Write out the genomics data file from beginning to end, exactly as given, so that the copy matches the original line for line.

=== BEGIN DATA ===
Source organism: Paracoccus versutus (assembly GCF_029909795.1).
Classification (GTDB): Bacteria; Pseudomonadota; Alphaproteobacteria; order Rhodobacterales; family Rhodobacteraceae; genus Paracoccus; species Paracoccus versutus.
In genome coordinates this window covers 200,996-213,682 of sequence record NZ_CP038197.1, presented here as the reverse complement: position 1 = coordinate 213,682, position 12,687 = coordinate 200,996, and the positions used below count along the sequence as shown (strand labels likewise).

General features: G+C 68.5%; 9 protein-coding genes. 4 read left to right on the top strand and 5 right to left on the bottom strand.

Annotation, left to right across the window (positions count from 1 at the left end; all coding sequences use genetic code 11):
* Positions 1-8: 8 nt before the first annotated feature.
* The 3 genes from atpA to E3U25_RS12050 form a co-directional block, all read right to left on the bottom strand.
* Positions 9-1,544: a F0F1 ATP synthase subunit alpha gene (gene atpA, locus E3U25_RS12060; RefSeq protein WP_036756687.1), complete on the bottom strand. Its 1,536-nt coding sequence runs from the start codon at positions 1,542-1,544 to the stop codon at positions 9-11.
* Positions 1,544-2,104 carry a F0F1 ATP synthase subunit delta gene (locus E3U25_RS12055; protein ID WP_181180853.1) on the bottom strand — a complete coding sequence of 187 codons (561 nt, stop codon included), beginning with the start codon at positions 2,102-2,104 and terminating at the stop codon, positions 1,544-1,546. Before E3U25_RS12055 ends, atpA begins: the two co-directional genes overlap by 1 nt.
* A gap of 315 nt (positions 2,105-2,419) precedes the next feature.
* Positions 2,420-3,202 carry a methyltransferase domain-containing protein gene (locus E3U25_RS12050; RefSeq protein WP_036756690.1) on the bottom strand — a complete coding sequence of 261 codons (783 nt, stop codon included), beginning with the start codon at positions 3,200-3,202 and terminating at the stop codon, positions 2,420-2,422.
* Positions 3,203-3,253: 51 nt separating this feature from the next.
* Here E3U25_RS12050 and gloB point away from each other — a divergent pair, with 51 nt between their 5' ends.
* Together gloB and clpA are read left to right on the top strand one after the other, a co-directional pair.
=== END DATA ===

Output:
Source organism: Paracoccus versutus (assembly GCF_029909795.1).
Classification (GTDB): Bacteria; Pseudomonadota; Alphaproteobacteria; order Rhodobacterales; family Rhodobacteraceae; genus Paracoccus; species Paracoccus versutus.
In genome coordinates this window covers 200,996-213,682 of sequence record NZ_CP038197.1, presented here as the reverse complement: position 1 = coordinate 213,682, position 12,687 = coordinate 200,996, and the positions used below count along the sequence as shown (strand labels likewise).

General features: G+C 68.5%; 9 protein-coding genes. 4 read left to right on the top strand and 5 right to left on the bottom strand.

Annotation, left to right across the window (positions count from 1 at the left end; all coding sequences use genetic code 11):
* Positions 1-8: 8 nt before the first annotated feature.
* The 3 genes from atpA to E3U25_RS12050 form a co-directional block, all read right to left on the bottom strand.
* Positions 9-1,544: a F0F1 ATP synthase subunit alpha gene (gene atpA, locus E3U25_RS12060; RefSeq protein WP_036756687.1), complete on the bottom strand. Its 1,536-nt coding sequence runs from the start codon at positions 1,542-1,544 to the stop codon at positions 9-11.
* Positions 1,544-2,104 carry a F0F1 ATP synthase subunit delta gene (locus E3U25_RS12055; protein ID WP_181180853.1) on the bottom strand — a complete coding sequence of 187 codons (561 nt, stop codon included), beginning with the start codon at positions 2,102-2,104 and terminating at the stop codon, positions 1,544-1,546. Before E3U25_RS12055 ends, atpA begins: the two co-directional genes overlap by 1 nt.
* A gap of 315 nt (positions 2,105-2,419) precedes the next feature.
* Positions 2,420-3,202 carry a methyltransferase domain-containing protein gene (locus E3U25_RS12050; RefSeq protein WP_036756690.1) on the bottom strand — a complete coding sequence of 261 codons (783 nt, stop codon included), beginning with the start codon at positions 3,200-3,202 and terminating at the stop codon, positions 2,420-2,422.
* Positions 3,203-3,253: 51 nt separating this feature from the next.
* Here E3U25_RS12050 and gloB point away from each other — a divergent pair, with 51 nt between their 5' ends.
* Together gloB and clpA are read left to right on the top strand one after the other, a co-directional pair.